For the vodka gimlet, replace gin with vodka. Bartenders often answer requests for the gimlet with a vodka gimlet. As the gimlet was director Edward D. Wood, Jr.‘s favorite cocktail, he often used the pseudonyms “Telmig Akdov” or “Akdov Telmig” (Vodka Gimlet spelled backwards) for his adult novels

Gin Fizz

A Gin Fizz is the best-known cocktail in the Fizz family. A Gin Fizz contains gin, lemon juice, sugar, and carbonated water, served in a highball glass with two ice cubes. Lemon-lime soda can also be used. The drink is similar to a Tom Collins, the difference, contrary to common belief, being that a Tom Collins historically used “Old Tom Gin” (a sweetened version of, and precursor to, London Dry Gin), whereas the kind of gin Gin Fizz historically used is unknown.

Simple variations on the gin fizz are

  • Silver Fizz — addition of egg white
  • Golden Fizz — addition of egg yolk
  • Royal Fizz — addition of whole egg
  • Diamond Fizzsparkling wine instead of carbonated water
  • Green Fizz — addition of a dash of green crème de menthe

Gin and Tonic

A gin and tonic is a highball cocktail made with gin and tonic water poured over ice. It is usually garnished with a slice or wedge of lime, or lemon. The amount of gin varies according to taste. Suggested ratios of gin-to-tonic are 1:1, 1:2, 1:3, and 2:3.

In some countries, gin and tonic is marketed pre-mixed in single-serving cans.

It is commonly referred to as a “G and T” in the UK and Ireland. Some brands will replace the word “gin” with their own brand or initial in recipes. For instance, “Sapphire and Tonic” for Bombay Sapphire, “Hendrick’s and Tonic” for Hendrick’s Gin (garnished with cucumber to further distinguish it), or “T&T” for Tanqueray.

In some parts of the world (e.g., German-language areas, Korea, Spain, Turkey), it is called “Gin Tonic”.

This cocktail was introduced by the army of the British East India Company in India.

Tonic water contains quinine, which was used to prevent malaria. In the 18th century, tonic water contained a large amount of quinine, which caused it to have a very bitter taste. Gin was added to make it more palatable. Tonic water sold today contains only a very small amount of quinine and is consequently much less bitter (and it is usually sweetened).

The flavor of the quinine complements the green notes of the gin (flavored with juniper), much as dry vermouth complements the gin in a classic martini.

Because of its connection with warm climates and its refreshing effects, gin and tonic is a very popular cocktail during the warmer months.

Gin Pahit

Gin Pahit is an alcoholic drink made with gin and bitters, as enjoyed in colonial Malaya. The name means “bitter gin” in Malay.

The recipe, according to the food and beverage service of the Raffles Hotel, is 1½ ounces of gin and ½ ounce of Angostura bitters. At least one book on drinks from the 1930s describes it as identical to a pink gin, which would imply considerably less bitters.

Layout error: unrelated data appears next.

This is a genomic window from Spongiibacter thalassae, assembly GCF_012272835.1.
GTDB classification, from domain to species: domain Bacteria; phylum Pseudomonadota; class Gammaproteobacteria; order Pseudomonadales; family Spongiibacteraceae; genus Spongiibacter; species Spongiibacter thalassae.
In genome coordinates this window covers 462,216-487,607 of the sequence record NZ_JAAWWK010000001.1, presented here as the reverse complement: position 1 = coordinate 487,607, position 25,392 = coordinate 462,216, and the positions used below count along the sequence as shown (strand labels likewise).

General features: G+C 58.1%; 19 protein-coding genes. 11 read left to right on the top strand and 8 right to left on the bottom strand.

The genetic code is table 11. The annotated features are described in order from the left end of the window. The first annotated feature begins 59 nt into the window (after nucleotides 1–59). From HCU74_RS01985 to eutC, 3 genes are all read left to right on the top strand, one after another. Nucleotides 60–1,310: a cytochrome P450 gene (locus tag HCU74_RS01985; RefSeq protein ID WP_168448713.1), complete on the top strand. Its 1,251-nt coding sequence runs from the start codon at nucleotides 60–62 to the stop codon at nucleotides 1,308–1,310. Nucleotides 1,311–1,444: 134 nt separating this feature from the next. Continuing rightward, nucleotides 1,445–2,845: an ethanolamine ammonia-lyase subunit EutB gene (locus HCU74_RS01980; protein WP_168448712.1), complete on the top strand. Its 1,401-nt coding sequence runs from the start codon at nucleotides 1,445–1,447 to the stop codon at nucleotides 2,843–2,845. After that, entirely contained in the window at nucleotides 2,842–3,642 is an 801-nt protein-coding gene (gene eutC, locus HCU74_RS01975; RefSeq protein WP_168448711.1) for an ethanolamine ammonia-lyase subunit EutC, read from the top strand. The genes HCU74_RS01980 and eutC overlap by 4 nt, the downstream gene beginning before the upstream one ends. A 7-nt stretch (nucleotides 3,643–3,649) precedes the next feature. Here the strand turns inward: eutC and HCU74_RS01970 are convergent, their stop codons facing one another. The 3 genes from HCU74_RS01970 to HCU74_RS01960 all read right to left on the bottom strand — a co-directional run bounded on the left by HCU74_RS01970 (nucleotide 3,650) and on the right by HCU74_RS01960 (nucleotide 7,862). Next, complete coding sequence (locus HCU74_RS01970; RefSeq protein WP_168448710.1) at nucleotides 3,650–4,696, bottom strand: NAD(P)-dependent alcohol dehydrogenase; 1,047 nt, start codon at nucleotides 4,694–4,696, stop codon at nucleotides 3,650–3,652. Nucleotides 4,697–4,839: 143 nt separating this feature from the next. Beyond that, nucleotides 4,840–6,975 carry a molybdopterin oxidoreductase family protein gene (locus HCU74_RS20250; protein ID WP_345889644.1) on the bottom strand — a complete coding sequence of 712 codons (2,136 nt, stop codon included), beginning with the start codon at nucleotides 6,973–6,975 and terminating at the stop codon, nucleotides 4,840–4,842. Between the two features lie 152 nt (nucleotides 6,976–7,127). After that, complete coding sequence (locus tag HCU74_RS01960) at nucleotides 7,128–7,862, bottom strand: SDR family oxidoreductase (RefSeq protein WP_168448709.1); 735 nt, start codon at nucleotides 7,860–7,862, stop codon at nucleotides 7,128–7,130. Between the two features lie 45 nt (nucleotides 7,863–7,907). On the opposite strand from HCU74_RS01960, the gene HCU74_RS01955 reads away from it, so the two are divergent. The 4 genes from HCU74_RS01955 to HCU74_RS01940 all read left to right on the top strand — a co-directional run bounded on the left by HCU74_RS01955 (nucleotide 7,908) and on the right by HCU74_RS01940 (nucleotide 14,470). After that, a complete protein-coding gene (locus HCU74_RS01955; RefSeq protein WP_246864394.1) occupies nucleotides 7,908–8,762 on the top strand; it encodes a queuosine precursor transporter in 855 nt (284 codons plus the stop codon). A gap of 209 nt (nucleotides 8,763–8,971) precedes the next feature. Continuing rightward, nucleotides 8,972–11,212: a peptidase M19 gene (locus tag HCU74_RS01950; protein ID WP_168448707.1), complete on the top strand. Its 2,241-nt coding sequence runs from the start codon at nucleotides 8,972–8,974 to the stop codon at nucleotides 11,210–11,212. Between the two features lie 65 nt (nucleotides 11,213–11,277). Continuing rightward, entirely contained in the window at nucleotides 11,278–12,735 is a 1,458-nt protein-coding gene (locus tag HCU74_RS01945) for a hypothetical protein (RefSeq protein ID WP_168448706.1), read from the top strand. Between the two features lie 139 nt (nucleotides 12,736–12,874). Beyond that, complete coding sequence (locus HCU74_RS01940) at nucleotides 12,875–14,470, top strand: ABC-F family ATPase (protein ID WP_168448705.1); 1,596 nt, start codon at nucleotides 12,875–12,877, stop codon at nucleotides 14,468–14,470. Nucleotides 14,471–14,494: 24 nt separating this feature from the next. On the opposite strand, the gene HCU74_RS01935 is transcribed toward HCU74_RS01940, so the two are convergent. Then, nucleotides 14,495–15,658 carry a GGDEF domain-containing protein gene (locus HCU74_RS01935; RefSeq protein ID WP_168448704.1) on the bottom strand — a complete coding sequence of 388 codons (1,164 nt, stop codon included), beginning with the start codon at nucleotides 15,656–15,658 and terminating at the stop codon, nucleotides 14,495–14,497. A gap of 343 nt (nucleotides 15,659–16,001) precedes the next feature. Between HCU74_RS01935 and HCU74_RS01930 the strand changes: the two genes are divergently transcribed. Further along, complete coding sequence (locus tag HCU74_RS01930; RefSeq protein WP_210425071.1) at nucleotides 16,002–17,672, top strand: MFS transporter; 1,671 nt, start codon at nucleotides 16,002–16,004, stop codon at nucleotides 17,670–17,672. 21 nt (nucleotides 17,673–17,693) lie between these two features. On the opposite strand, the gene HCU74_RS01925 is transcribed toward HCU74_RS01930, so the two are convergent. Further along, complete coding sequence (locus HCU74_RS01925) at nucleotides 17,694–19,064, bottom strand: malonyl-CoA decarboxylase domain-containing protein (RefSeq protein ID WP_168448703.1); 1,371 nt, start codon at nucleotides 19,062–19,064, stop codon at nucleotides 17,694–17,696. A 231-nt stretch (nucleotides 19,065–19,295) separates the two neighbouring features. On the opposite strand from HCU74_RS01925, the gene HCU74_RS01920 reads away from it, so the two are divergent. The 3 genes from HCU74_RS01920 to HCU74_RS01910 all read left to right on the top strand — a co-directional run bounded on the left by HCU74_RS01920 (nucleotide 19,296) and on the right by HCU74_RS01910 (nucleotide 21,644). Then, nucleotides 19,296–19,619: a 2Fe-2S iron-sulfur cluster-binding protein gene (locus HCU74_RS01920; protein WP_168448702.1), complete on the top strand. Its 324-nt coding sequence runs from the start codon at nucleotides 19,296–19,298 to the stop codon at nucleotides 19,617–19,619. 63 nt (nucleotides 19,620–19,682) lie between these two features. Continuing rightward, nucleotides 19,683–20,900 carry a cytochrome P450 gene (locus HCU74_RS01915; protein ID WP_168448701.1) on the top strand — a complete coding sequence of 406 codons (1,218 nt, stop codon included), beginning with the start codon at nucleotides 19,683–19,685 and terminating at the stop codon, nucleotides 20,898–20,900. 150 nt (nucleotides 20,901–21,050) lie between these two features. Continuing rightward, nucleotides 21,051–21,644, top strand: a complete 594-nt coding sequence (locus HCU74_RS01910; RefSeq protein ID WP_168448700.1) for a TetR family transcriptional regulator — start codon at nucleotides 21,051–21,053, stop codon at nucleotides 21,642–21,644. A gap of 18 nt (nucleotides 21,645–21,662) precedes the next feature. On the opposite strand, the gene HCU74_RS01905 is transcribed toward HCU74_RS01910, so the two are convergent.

Often referred to by the writer W. Somerset Maugham. For example his short story, “P. & O.” (Copyright 1926), Maugham’s character Gallagher, an Irishman who had lived in the Federated Malay States for 25 years, orders the drink. Gin pahit appears in several other Maugham stories, including “Footprints in the Jungle” , “The Book-Bag” and “The Letter” all set in Malaya, and in the novels “The Narrow Corner” (opening line of Chapter xviii), and in “The Outstation” (Two Malay boys,…, came in, one bearing gin pahits,..).

Maugham himself spent many years in the Malay archipelago and was most certainly acquainted with the drink from his travels. He refers to gin pahit in the opening pages of his 1930 travelogue “The Gentelman in the Parlour” (Chapter iii). The Raffles Long Bar in Singapore listed Gin Pahit on the cocktail board as late as 1985 but other references to Pink Gins are correct – a traditional Royal Navy drink (“..one had no ice, d’you see?”) of Gin and bitters where the bitters were added to the glass first and barman would then ask “In or Out, Sir?”

Gin, Rum & Tonic

A gin, rum and tonic (also known as gum and tonic, jum and tonic or jumantonic) is a highball cocktail and a breakfast liqueur. It is made with gin, rum and tonic water poured over ice. Basically, it is a gin and tonic where half of the gin has been replaced with rum. It is usually garnished with a slice or wedge of lime or lemon. The amount of gin and rum varies according to taste. Suggested ratios of spirits-to-tonic are 1:1, 1:2, 1:3, and 2:3.

Gin Sour

The Gin Sour is a traditional mixed cocktail that predates Prohibition.

In an 1898 book by Finley Dunne, Mr. Dooley includes it in a list of great supposedly American inventions:

I have seen America spread out fr’m th’ Atlantic to th’ Pacific… An’ th’ invintions, — th’ steam-injine an’ th’ printin-press an th’ cotton gin an’ the gin sour an’ th’ bicycle an’ th’ flying machine an’ th’ nickel-in-th’-slot machine an’ th’ Croker machine an’ th’ sody fountain an’ — crownin’ wur-ruk iv our civilization — th’ cash raygister.